It doesn’t necessarily MAKE one a hypocrite—it just allows it to happen. A person making a gray area claim is one claiming something they don’t actually know, and can’t actually substantiate. They just really WANT to know it because it feels right and/or seems practical to them. It actually tries to dispense with principle all together, you’ll notice. It doesn’t matter whether it’s actually right—it’s right because they want it to be right. (This is why I absolutely annihilate gray area thinkers in debate—because they don’t know the principle they’re defending on a particular subject. But I do. Or, at least, I can figure it out. And then I nail them to the wall with it.)
Everything, absolutely everything, can be known. Sometimes we simply lack the tools of knowledge. To put it simply (and to use one of my favorite analogies), picture a complex math problem you don’t know how to solve. It doesn’t mean that the problem doesn’t have an answer, or that that answer is somehow subjective or relative—it just means that you don’t know what the answer IS, or how to figure it out. Yet, in the face of such a thing, a sickening amount of humans turn to the gray area to solve it. Why? Because they’d rather have ANY answer, than admit that they don’t KNOW the answer.
And I’ll tell you another thing, look at any atrocity or monsterous predator in all of history—and tell me that “gray area,” that desperation for an answer that one doesn’t have, isn’t exactly what they were preying on in order to control a population. Those are the people who manipulate the gray area to their own ends—seeking to justify the otherwise unjustifyable by claiming it “gray.” Enter: pretty much every single special interest, on both sides of the fence, for the last 80 years.
On a related note, do you think your dad was a hypocrite for his attempt to keep the peace with your mom and go along with her religion because of his love for her?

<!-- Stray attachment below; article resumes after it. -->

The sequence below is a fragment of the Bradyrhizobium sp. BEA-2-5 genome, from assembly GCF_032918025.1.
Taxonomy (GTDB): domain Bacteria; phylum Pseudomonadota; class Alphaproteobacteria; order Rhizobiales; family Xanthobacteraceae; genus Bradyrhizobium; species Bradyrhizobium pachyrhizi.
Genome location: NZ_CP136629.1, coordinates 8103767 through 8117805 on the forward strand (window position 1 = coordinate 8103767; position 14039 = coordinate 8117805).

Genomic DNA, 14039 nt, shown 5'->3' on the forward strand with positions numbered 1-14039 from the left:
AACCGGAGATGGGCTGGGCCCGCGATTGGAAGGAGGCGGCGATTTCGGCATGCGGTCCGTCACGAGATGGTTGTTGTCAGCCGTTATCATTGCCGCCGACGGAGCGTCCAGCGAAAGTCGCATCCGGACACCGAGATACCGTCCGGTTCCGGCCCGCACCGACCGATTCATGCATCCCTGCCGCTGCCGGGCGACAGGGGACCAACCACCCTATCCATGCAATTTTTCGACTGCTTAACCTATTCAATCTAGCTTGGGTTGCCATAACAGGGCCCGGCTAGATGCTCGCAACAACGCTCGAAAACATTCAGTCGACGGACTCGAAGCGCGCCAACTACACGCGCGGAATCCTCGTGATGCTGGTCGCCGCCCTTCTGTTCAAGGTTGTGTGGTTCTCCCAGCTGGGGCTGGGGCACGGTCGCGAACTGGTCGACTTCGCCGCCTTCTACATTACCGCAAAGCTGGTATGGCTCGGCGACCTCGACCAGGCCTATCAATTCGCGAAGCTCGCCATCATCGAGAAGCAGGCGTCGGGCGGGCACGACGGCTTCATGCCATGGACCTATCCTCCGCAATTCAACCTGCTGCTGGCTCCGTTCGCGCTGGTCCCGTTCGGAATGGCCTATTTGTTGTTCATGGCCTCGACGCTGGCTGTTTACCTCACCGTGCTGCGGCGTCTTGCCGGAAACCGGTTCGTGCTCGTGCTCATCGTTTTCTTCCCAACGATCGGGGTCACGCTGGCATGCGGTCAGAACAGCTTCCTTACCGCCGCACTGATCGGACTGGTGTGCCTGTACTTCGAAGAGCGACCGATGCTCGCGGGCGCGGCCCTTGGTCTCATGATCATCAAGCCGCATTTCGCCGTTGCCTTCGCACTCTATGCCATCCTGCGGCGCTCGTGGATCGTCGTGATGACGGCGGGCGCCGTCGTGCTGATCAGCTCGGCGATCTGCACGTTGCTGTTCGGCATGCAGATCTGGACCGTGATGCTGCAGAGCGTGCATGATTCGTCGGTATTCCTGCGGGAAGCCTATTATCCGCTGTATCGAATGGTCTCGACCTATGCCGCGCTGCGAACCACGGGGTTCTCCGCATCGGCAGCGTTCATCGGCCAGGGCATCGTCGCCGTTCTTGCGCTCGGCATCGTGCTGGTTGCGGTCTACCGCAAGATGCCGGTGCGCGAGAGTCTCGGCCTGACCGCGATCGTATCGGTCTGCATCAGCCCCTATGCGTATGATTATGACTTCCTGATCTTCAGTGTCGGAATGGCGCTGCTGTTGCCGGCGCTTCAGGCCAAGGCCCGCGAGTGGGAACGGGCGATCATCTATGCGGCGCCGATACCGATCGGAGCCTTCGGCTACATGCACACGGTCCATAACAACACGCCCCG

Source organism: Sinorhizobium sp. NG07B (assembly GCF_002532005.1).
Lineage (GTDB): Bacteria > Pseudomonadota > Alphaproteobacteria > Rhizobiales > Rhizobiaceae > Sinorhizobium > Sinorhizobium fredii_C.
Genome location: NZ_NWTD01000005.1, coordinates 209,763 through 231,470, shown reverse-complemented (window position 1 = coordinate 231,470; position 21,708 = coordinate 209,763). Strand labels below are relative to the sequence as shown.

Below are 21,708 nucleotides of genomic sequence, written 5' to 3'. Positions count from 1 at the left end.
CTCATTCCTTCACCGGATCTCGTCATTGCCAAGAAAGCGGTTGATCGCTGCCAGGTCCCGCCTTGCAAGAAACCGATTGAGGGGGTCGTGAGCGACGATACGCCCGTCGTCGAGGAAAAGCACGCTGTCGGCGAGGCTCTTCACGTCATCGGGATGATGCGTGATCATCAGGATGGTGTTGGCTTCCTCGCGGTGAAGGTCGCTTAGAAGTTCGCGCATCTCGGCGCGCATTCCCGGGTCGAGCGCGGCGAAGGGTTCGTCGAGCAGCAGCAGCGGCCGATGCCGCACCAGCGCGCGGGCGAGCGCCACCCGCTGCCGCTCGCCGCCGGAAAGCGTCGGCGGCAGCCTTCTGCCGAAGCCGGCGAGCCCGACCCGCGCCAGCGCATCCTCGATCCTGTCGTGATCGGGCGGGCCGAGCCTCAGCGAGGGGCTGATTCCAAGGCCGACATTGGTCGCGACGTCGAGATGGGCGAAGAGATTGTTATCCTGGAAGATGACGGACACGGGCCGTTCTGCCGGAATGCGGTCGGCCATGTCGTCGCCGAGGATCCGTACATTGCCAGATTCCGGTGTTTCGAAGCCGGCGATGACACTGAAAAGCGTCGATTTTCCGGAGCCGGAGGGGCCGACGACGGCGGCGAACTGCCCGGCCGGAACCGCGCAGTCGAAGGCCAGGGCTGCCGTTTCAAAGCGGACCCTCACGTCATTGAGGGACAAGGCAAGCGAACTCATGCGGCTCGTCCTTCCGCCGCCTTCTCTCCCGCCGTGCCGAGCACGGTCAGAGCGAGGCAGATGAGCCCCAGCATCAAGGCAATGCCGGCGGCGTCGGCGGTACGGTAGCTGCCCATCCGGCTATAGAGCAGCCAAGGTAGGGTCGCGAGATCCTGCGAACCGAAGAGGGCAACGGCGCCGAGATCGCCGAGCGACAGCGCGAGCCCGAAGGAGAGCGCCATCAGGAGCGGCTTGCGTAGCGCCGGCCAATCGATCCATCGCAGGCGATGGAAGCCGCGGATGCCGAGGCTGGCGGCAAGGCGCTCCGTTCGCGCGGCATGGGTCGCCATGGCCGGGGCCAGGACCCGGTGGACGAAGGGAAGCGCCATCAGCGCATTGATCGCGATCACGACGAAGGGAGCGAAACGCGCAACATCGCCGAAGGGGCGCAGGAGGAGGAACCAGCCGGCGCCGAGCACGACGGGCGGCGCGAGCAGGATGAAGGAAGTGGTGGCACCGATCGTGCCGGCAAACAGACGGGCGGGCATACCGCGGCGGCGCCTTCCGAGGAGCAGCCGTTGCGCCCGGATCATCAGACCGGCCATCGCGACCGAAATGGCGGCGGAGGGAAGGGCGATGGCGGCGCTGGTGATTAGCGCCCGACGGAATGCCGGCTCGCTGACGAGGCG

No, not really. A thing about Catholicism is, if you want to get married in the Catholic Church, both parties have to agree to raise the children Catholic. And that’s essentially what he did. He’s not really a Catholic, and never was—but he was willing to accept it (within reason, obviously) for the sake of my mother. I have an uncle like this, that married into the family, as well. I don’t think it makes one a hypocrite to go to Church and respect another’s faith even though you don’t personally believe in all the supernaturalism of it. That’s kind of how I am now. And whenever I go home to visit my family, I often find myself going to Church with my mom—for the dual reason that A) it makes her happy; and B) I find it interesting, despite the fact that I get no spiritual value from it. One thing I won’t do, is take the Eucharist. That’s so wrong, and so offensive (even if nobody knows it) if you don’t actually subscribe to the tenets of what the Eucharist is and all it stands for. (This is why Catholics got SO pissed at Clinton back in the late 90s when he did that. You DO NOT do that, period.)
I have three particular memories of Church attendance when I was young. The first featured my father, the second my mother, and the third was all me.
Little backstory. My mother is very Italian Roman Catholic. My father is… not so Catholic—but he loves my mother very much, and is therefore Catholic. I was raised Catholic. Baptized and Confirmed. I don’t much follow the faith anymore, but I was most definitely raised in it. And we moved around a lot when I was a kid. I remember one of the first things my mom would do when we moved into a new city was scope out the Churches to find one she liked. So with that in mind, OK, onto the memories.